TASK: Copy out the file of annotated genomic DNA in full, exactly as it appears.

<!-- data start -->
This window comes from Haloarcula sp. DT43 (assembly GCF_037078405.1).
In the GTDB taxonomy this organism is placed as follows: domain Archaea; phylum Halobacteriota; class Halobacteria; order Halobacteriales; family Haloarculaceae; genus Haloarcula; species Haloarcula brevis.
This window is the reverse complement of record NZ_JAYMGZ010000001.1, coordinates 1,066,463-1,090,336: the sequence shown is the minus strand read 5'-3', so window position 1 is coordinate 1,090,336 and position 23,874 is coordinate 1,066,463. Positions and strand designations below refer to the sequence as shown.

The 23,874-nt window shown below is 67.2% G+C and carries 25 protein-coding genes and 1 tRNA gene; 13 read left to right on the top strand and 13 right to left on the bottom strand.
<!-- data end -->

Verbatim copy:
This window comes from Haloarcula sp. DT43 (assembly GCF_037078405.1).
In the GTDB taxonomy this organism is placed as follows: domain Archaea; phylum Halobacteriota; class Halobacteria; order Halobacteriales; family Haloarculaceae; genus Haloarcula; species Haloarcula brevis.
This window is the reverse complement of record NZ_JAYMGZ010000001.1, coordinates 1,066,463-1,090,336: the sequence shown is the minus strand read 5'-3', so window position 1 is coordinate 1,090,336 and position 23,874 is coordinate 1,066,463. Positions and strand designations below refer to the sequence as shown.

The 23,874-nt window shown below is 67.2% G+C and carries 25 protein-coding genes and 1 tRNA gene; 13 read left to right on the top strand and 13 right to left on the bottom strand.